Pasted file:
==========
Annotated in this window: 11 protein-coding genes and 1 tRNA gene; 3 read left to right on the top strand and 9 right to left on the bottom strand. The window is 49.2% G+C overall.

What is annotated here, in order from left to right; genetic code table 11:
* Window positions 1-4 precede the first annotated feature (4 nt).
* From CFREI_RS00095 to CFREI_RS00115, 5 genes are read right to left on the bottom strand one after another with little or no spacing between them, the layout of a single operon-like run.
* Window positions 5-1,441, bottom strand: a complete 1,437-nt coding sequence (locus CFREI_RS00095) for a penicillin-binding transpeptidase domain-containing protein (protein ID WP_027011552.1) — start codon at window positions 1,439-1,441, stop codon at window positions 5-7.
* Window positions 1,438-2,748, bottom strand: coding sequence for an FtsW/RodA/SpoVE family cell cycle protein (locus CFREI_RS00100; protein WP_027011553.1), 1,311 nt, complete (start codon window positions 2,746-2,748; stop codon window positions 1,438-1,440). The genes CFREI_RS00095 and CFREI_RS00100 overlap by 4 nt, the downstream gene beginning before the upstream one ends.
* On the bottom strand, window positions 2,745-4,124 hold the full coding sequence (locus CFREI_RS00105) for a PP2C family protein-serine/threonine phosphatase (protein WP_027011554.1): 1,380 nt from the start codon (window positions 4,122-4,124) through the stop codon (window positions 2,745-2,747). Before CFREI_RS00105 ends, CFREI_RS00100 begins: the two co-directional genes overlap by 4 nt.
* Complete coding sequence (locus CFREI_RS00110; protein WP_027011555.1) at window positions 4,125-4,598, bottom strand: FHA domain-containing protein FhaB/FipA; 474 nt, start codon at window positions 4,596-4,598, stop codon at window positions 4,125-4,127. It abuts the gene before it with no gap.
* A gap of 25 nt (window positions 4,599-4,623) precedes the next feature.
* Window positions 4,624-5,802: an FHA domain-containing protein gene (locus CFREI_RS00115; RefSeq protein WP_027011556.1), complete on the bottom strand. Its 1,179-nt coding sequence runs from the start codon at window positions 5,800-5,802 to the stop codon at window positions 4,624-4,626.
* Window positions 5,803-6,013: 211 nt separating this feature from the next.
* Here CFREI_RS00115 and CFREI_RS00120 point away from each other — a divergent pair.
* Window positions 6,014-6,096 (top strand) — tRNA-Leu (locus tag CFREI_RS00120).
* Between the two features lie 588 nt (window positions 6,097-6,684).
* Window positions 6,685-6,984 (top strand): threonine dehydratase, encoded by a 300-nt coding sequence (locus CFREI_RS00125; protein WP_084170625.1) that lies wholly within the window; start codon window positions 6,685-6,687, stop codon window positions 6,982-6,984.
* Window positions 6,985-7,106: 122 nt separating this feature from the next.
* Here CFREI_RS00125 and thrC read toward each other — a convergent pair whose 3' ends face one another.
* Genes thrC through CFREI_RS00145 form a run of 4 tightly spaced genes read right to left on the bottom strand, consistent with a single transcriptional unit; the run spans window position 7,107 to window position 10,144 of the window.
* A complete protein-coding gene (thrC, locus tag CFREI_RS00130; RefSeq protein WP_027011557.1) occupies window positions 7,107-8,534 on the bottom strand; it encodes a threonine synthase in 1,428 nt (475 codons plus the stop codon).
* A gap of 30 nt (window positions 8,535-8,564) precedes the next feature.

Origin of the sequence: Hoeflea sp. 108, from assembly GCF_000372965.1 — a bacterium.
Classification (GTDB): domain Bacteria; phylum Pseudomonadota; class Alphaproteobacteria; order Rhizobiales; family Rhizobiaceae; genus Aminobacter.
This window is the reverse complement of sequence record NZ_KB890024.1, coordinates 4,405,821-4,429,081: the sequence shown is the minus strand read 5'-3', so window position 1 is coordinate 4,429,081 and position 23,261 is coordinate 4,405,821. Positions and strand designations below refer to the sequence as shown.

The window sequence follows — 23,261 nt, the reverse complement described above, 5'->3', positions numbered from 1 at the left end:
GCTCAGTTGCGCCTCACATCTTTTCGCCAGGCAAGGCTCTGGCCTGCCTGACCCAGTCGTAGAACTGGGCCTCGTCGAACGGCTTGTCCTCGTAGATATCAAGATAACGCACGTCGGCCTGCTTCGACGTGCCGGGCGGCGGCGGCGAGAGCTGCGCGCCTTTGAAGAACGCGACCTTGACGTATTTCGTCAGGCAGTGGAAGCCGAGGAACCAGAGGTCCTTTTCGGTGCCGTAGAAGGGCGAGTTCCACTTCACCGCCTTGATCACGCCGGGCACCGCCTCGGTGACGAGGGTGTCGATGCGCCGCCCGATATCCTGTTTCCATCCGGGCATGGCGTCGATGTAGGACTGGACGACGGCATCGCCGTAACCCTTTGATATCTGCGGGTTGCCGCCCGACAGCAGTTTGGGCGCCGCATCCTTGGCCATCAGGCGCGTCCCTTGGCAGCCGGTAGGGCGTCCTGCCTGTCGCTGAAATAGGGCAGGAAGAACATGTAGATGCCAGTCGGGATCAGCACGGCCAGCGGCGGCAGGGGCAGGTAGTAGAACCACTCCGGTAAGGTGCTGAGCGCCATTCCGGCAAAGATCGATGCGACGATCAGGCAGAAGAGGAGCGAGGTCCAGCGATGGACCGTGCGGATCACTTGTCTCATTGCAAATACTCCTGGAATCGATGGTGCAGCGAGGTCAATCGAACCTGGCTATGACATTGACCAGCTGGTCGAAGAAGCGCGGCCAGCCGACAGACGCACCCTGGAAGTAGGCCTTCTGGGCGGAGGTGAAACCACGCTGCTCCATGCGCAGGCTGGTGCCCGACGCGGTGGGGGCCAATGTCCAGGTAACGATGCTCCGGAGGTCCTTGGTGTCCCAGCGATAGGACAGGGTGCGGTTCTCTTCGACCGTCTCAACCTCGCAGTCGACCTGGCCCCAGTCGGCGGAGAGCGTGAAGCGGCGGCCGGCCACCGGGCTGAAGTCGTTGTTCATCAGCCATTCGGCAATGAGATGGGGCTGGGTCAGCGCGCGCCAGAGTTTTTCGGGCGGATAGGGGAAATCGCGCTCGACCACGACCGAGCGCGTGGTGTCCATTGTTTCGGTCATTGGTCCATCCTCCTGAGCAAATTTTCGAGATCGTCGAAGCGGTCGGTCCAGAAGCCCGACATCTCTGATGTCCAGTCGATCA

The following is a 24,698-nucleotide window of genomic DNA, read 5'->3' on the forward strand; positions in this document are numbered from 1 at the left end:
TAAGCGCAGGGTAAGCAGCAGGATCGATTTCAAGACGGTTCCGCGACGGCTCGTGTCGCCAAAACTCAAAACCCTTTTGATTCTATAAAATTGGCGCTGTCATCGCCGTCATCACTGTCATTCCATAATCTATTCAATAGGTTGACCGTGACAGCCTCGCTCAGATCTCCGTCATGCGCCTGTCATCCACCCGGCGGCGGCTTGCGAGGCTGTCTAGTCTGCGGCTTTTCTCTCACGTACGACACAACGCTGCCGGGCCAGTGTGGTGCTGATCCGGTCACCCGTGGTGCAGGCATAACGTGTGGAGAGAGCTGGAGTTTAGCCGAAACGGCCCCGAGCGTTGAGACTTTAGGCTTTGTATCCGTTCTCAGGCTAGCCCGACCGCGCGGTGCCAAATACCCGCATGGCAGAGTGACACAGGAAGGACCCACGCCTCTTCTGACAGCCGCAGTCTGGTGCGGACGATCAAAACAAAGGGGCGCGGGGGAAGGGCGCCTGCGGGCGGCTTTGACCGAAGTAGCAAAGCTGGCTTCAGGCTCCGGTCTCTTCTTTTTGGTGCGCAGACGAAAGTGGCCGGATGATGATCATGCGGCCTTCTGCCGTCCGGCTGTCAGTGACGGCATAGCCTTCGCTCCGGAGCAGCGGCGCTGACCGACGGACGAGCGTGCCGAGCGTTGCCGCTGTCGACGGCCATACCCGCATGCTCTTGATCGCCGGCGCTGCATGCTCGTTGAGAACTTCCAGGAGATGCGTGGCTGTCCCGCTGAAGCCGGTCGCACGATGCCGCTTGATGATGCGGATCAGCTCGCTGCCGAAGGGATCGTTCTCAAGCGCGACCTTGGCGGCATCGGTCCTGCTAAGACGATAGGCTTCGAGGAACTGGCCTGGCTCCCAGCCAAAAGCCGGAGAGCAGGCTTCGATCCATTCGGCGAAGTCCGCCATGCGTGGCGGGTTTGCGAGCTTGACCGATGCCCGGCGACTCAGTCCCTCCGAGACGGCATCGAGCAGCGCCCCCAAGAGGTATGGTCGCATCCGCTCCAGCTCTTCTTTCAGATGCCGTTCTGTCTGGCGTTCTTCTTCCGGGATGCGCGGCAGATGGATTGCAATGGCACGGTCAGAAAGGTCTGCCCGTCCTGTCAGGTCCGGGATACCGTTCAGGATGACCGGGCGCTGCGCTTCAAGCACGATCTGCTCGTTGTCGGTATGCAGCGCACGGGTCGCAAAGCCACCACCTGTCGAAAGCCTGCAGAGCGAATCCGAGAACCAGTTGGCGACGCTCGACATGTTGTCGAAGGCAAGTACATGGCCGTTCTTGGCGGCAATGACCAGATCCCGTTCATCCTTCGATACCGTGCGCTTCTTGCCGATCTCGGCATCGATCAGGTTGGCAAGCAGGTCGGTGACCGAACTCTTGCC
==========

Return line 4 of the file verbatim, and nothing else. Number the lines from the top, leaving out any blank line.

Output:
* From CFREI_RS00095 to CFREI_RS00115, 5 genes are read right to left on the bottom strand one after another with little or no spacing between them, the layout of a single operon-like run.